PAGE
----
Dielectric multilayer mirrors are laminated optics comprising of a combination of high refractive index and low refractive index materials. Using the interference effect, this mirror can provide extremely high reflectance (near 100%) in a specific wavelength range (Figure 1). Since these mirrors are widely used in cameras, telescopes, and optical communications devices to reduce the loss in light intensity, it is important to evaluate the material’s reflectance with very high accuracy.
The absolute reflectance measurement system and the V-700 Series UV-Visible spectrophotometer provide high photometric stability for accurate measurements. The absolute reflectance system can perform measurements at arbitrary and user-selected incident angles, allowing the measurement of dielectric multilayer mirrors at specific incident angles.
This application note demonstrates the use absolute reflectance measurement system for obtaining highly reflective measurements for a dielectric multilayer mirror.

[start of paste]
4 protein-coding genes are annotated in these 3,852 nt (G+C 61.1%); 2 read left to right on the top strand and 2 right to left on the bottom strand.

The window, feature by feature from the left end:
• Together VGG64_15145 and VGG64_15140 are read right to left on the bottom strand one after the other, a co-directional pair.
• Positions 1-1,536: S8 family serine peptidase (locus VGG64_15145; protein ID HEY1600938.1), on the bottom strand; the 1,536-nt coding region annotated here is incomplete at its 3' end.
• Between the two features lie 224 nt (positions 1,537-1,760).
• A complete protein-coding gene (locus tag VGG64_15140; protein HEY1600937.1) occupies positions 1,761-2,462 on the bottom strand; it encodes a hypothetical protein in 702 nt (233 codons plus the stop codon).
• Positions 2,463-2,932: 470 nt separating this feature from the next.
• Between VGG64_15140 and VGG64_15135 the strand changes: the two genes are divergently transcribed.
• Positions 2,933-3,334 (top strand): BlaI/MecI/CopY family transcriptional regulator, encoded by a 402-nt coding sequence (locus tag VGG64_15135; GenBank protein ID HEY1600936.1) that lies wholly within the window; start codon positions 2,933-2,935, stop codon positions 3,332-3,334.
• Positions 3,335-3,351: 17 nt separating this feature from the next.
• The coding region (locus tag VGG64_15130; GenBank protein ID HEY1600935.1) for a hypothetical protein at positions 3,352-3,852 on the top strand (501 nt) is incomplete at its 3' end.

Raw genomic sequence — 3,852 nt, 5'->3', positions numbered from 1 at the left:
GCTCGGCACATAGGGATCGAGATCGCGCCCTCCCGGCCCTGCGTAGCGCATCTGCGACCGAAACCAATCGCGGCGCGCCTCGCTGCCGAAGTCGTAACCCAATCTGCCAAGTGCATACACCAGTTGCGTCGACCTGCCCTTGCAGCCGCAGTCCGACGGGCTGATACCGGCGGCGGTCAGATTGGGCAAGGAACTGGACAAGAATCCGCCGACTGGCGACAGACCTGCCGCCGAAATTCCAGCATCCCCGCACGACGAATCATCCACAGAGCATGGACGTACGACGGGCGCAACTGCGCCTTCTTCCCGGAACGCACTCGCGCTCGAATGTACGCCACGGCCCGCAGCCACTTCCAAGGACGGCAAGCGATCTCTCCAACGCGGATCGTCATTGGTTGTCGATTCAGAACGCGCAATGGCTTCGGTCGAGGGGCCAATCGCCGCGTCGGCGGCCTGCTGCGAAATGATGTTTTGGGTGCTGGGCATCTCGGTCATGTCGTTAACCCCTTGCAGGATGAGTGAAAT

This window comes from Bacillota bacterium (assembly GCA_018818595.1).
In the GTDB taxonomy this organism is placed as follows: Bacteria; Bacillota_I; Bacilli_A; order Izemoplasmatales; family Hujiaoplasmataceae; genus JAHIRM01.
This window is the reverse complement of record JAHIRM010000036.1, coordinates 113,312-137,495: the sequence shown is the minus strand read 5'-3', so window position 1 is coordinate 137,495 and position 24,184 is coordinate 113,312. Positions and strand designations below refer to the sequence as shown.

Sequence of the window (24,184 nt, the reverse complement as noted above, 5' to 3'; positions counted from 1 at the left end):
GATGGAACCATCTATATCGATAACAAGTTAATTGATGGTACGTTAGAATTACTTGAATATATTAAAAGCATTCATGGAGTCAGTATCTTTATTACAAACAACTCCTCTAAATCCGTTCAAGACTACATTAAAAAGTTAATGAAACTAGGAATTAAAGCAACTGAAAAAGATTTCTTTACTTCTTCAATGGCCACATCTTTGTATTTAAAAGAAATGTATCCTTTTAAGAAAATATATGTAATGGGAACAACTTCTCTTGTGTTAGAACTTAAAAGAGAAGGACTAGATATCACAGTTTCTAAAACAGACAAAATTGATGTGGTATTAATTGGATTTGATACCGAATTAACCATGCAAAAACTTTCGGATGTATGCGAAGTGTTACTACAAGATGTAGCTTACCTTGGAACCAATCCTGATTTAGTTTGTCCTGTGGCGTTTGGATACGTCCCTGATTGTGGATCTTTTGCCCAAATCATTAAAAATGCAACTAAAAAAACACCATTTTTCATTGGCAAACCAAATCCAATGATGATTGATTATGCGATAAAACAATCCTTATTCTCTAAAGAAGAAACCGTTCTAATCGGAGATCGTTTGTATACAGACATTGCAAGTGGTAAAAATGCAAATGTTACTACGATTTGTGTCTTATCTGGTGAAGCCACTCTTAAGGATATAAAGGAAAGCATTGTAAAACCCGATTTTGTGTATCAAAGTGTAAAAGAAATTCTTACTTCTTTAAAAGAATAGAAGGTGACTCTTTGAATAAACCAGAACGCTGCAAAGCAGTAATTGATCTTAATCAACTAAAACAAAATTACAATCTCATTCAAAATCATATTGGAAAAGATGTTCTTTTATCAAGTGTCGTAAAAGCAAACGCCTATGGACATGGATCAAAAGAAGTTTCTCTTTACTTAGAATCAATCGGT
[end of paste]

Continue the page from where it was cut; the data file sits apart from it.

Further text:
A dark measurement was performed with a light-shielding plate, the baseline measurement was performed against air, and then the sample measurement obtained. This procedure was repeated three times at the conditions listed below.
|Bandwidth||5 nm||Response Time||3.84 seconds|
|Data Interval||1 nm||Scan Speed||20 nm/min|
|Incident Angle||10°||Polarization||p-polarized light|
UV-0043, V-750, UV-Visible/NIR, Absolute reflectance, dielectric materials
Figure 2 shows an overlay of the absolute reflectance of the dielectric multilayer mirror and Figure 3 is a zoomed in view of the same spectra. The measurement repeatability of the system is very high and Table 1 compares the theoretical and measured reflectance values. The difference between the measurement average reflectance value and the theoretical value is greater than 0.15%, indicating that the absolute reflectance system has high accuracy and good correlation for reflectance measurements close to 100%R.
Table 1. Comparison of theoretical and measured reflectance values.
|Wavelength||Expected Value %R||Measurement Value %R||Average %R||Standard Variation||Variation Coeffecient %||Difference Between Expected and Average|